The Randall Scholarship is a research scholarship that is awarded to a graduate student- from American University or an American University alumnus- , in remembrance of Dr. Darrell and Mildred Randall . The purpose of this scholarship is to support graduate research necessary for completing a thesis or dissertation. The scholarship is intended to help fund international research related to nonviolent methods, ideas, or movements. Below are the first recipients of the Randall Research Scholarship.
Ms. Rosa P.
Ms. Rosa P. is participating in a dual graduate degree program with American University and Korea University. She plans on conducting research on radio broadcasting, balloon launches, “Hanryu” (South Korean Wave) in North Korea, defector connections, and underground churches to determine the impact and success the efforts of the South Korean civil society to educate and empower North Koreans about their rights and nonviolence resistance. With her thesis, Ms. Rosa hopes to contribute to the nonviolent spread of information to North Korea.
Ms. Emily M
Ms. Emily M. is a graduate student at American University in the Ethics, Peace, and Global Affairs program. She will be conducting field research on women’s rights in Latin American, particularly in Argentina and Chile. Her research question is: What explains the expanded mission or singular focus of women-led organizations of family members of the disappeared during and after the transition to democracy? Ms. Emily plans on contributing to the current and developing conversations about the role of women and women-centered organizations in peace negotiation and their participation in the reconstruction of post-conflict society.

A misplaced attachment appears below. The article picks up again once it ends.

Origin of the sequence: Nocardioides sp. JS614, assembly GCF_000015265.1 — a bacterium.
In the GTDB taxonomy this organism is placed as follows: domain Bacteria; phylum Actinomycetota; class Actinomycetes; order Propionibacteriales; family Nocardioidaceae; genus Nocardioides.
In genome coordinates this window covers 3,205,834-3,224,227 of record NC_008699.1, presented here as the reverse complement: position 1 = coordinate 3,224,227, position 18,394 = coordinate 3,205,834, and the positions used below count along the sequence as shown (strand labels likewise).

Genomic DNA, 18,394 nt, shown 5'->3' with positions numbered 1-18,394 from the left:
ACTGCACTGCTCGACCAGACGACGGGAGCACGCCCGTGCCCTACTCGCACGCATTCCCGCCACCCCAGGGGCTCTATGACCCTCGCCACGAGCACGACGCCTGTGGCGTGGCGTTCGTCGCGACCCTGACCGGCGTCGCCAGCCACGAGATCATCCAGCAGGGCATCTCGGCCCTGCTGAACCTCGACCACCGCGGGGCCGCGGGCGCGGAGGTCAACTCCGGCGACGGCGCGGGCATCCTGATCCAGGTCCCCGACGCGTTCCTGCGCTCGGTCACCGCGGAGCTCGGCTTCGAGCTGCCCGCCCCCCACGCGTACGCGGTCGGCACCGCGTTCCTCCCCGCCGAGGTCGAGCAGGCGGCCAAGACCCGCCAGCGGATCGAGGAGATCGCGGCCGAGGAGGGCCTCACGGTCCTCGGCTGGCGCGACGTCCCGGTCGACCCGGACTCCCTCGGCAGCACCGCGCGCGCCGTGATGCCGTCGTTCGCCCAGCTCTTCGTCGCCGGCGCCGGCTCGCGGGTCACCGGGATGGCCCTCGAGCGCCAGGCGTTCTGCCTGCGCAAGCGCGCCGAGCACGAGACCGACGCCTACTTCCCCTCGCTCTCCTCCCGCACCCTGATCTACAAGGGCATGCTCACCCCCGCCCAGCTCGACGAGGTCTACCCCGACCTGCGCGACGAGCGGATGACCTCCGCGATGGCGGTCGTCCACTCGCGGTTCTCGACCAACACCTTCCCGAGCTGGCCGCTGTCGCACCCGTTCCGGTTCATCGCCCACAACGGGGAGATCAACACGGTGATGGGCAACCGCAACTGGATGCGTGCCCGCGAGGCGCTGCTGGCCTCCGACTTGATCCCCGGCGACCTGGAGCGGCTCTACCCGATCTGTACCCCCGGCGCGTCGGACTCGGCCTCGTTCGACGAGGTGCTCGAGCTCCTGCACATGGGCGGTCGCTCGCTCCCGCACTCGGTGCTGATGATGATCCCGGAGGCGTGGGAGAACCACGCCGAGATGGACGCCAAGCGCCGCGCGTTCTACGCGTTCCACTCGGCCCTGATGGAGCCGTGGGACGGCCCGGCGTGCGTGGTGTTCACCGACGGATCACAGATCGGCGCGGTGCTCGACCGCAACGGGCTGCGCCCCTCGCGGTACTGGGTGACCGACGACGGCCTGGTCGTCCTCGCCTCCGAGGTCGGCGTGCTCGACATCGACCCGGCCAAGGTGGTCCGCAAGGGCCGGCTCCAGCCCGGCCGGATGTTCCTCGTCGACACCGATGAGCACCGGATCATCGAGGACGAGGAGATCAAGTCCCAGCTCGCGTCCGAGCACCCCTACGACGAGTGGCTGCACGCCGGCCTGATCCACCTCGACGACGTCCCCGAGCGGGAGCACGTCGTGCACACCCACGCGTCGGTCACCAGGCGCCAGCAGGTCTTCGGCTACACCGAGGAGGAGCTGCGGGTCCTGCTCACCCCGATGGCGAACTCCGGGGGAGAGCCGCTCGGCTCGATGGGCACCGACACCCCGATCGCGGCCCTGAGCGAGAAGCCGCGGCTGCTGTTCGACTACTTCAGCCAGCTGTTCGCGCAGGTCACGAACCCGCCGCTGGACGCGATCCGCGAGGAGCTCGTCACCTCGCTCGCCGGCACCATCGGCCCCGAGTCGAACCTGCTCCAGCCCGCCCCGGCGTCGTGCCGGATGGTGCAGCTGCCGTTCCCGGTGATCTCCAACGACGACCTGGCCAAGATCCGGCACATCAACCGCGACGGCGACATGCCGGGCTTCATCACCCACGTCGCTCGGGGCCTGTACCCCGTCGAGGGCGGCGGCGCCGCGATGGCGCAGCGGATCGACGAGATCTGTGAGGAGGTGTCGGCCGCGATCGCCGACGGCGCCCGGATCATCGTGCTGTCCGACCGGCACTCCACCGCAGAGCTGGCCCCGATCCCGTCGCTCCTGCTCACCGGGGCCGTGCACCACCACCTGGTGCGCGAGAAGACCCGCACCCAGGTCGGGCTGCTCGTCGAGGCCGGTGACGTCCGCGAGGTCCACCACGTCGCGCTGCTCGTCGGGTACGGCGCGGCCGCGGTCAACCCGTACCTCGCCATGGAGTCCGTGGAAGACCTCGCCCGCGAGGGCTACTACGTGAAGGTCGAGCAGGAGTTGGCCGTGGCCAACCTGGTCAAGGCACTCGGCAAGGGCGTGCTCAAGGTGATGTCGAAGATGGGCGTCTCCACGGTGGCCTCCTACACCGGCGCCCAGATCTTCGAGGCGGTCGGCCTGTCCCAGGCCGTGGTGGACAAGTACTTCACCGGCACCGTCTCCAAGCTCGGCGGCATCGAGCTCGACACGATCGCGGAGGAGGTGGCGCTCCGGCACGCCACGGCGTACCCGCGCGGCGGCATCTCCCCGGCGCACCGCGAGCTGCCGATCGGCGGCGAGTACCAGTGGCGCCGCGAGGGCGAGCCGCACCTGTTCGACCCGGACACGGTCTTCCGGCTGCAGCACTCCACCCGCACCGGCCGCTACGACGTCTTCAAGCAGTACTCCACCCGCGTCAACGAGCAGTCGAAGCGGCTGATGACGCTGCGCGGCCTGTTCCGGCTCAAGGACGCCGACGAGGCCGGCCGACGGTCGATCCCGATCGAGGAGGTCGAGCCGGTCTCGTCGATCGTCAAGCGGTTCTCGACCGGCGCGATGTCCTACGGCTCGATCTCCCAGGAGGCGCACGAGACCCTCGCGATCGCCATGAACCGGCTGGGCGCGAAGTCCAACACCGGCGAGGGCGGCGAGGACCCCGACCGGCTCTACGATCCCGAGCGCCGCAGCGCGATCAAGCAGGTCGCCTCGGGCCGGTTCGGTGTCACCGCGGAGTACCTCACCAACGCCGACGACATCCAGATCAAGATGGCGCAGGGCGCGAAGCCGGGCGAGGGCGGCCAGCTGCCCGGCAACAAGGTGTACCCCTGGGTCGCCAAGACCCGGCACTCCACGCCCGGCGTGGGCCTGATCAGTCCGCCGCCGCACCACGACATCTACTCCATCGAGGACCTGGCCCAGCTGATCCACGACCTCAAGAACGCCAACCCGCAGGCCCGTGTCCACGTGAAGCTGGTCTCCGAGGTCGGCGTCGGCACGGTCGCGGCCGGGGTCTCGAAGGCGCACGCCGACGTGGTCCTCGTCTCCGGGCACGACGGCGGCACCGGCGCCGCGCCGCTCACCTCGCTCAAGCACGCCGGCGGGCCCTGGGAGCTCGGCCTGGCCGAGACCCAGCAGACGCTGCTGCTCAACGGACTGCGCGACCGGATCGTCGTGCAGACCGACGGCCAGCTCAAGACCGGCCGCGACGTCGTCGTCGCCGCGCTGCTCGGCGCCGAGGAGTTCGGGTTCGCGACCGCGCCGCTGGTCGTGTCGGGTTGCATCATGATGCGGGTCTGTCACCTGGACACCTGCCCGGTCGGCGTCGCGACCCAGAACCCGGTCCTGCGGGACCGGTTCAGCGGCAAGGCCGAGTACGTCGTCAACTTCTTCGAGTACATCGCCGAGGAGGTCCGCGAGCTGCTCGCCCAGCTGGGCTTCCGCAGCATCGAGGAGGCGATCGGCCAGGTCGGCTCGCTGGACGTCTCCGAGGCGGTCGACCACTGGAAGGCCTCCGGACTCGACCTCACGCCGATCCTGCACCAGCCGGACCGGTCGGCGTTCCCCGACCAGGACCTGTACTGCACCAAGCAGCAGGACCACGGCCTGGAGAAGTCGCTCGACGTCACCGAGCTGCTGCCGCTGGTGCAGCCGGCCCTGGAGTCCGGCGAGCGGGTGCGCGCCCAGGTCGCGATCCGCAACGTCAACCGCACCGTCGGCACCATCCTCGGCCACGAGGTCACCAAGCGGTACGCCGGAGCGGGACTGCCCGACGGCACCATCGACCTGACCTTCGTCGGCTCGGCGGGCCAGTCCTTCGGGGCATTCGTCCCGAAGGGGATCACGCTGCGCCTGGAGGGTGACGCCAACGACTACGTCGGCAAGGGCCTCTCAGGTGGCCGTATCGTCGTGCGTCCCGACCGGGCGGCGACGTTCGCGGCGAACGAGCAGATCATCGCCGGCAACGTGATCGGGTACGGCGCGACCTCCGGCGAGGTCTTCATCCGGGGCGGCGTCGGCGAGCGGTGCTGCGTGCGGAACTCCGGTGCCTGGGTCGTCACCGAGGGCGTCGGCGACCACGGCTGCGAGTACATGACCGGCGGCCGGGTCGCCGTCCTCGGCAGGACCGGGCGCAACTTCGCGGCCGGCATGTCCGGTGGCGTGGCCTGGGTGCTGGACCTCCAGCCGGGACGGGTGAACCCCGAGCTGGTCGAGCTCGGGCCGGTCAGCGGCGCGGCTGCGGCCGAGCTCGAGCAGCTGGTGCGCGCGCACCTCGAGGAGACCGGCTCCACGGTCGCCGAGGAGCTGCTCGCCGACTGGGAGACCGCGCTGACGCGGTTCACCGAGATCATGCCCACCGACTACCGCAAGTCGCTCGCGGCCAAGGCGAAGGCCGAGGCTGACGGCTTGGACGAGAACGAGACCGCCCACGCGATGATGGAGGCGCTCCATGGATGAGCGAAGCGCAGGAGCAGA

Ms. Sheherazade J.
Ms. Sheherazade J. is working on her PhD in International Relations at American University. With the assistance of Randall Research Scholarship, she will be conducting the final phase of her field work and is expected to complete her dissertation in 2014. She plans on traveling to Malaysia to conduct in-depth interviews on religious-secular and Muslim-Western women's rights partnerships. The intent of her dissertation is to explain how Muslim-Western nonviolent partnerships are working across religious- secular and cultural divides to advance women’s rights. Essentially, Ms. Sheherazade anticipates that her research will provide key insights and help fill a critical gap in the literature on religion and secularism in nonviolent human rights movements and women’s rights strategies.